Like PC competitors Hewlett-Packard Co. and Dell Inc., Gateway Inc. is busy planning the next major phase in its diversification strategy: more than a dozen new consumer lines, including its own digital cameras.
Gateway currently plans to deliver three still-image cameras, with resolutions up to 5.25 megapixels, according to sources.
Gateway spokesman Brad Williams confirmed that the company plans to enter the digital still camera market later this year, but declined to comment on when the products would be officially launched as well as their pricing.
The extension into digital cameras is just part of the diversification strategy the company is now pursuing, prompted by cutthroat competition within the PC market. Analysts now call Gateway a branded integrator, rather than a traditional OEM.
HP, of Palo Alto, Calif., on Monday rolled out 158 new consumer products, ranging from printers to digital cameras to computers, in what Chairman and CEO Carly Fiorina called the largest product launch in company history.
Gateway, of Poway, Calif., has committed to launching 50 new products in approximately 15 new consumer lines by the end of the year, a Gateway spokesman said. The majority of the new wares will roll out by Thanksgiving, in time for the holiday season.
“Were looking to make Gateway the store for digital photography, both with highly trained people and redesigned stores,” Williams said. “Were currently redesigning our stores right now for the holiday selling season.
“One of the outcomes is that were presenting ourselves as a new and different destination for digital photography,” he added. “Were going to really appeal to those families who want to get into digital photography and need help.”
According to Gateway, three cameras will be released: the 4.1-megapixel DC-M40, the 2.1-megapixel DC-T20, and the 5.25-megapixel DC-T50. In terms of resolution, the DC-T50 will be slightly more powerful than the HP PhotoSmart 945, released as part of HPs massive consumer launch. However, the Gateway spokesman cautioned that the companys plans could change before launch.
Gateways entrance into the digital-camera market could make a serious dent, judging from the companys other recent efforts to diversify. Two months after its launch, Gateways 42-inch flat-panel television is the highest-selling model in its category, according to Gateway, using data supplied by retail analyst NPD Intelect.
Currently, Gateway sells a number of digital cameras from several manufacturers on its Web site—including two cameras from rival Hewlett-Packard. Williams declined to specify whether Gateway will continue to sell HP cameras.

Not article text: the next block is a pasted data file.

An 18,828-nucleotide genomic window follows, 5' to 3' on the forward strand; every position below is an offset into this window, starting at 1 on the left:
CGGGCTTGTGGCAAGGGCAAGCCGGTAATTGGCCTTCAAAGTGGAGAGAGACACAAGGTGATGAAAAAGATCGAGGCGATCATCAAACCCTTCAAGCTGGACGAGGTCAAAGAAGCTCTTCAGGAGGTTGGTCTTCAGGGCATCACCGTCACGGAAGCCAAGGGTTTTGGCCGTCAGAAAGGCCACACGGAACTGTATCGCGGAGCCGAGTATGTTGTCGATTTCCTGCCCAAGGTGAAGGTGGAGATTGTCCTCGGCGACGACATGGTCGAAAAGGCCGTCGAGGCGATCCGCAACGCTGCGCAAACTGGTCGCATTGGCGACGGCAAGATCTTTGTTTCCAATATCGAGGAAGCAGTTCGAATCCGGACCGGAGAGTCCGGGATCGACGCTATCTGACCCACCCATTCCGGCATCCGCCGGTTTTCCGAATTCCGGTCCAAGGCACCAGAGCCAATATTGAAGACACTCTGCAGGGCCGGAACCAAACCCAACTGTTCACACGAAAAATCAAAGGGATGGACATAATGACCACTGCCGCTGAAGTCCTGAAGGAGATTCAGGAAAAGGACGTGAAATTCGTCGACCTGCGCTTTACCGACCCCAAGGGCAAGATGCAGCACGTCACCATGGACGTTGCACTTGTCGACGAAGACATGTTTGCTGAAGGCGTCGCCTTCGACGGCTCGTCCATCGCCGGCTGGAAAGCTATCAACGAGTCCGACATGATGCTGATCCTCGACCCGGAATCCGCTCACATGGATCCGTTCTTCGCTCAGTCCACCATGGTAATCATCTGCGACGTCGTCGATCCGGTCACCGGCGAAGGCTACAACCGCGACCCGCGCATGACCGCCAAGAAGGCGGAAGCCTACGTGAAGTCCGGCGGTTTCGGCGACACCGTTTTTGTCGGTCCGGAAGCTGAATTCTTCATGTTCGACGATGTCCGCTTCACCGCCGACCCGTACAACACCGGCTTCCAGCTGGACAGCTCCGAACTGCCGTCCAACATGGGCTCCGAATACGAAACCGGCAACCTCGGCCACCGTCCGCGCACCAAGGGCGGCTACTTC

Can Gateway Compete
While a retailers decision to supply its own branded products in competition with other third-party products is a relatively new concept in the electronics market, its old hat in other segments. Supermarkets like Safeway routinely sell cheaper “house brands,” competing against names like Kelloggs, said NPD Intelect analyst Stephen Baker.
However, the practice may become more common, as retailers discover they can ask the same Asian integrators that design products for consumer products to accept their own contracts as well. The practice is most common with such commodities as ink cartridges, paper, and sometimes even mice and keyboards, Baker said.
“Theres two reasons to do this: to extend your brand and to make your own money,” Baker said.
Gateway is a branded integrator, he said, similar to Dell, of Round Rock, Texas. For the most part, both companies are a private label store, but both will also sell third party products that consumers might have traditionally visited a large electronics retailer like Staples or Best Buy to buy.
“If youre going to use retail distribution, youre going to have to expect the retailer to compete with you,” Baker said. “From the retailers perspective, the manufacturers all compete with retailers too. … It cuts both ways. The new reality of distribution is that everybody is going to have to sell in the best way they can, wherever they can.”
The dichotomy between competitor and partner can create conflict, Baker noted. Gateways Williams said the company had had “good discussions with those suppliers” potentially affected by the move. For example, Gateway has sold Hewlett-Packard printers from its retail outlets.
“Were promoting our own brands as best we can put, but sometimes we have to put customers needs ahead of own,” Williams said.
Gateway plans to offer a variety of products for sharing media throughout the home, including, potentially, personal video recorders and wireless networking equipment. The key, Williams said, was to provide a uniform “experience” through common hardware connections and user interfaces.
“Instead of doing a whole bunch of launches over one day, well be rolling out these products through the coming months,” Williams said.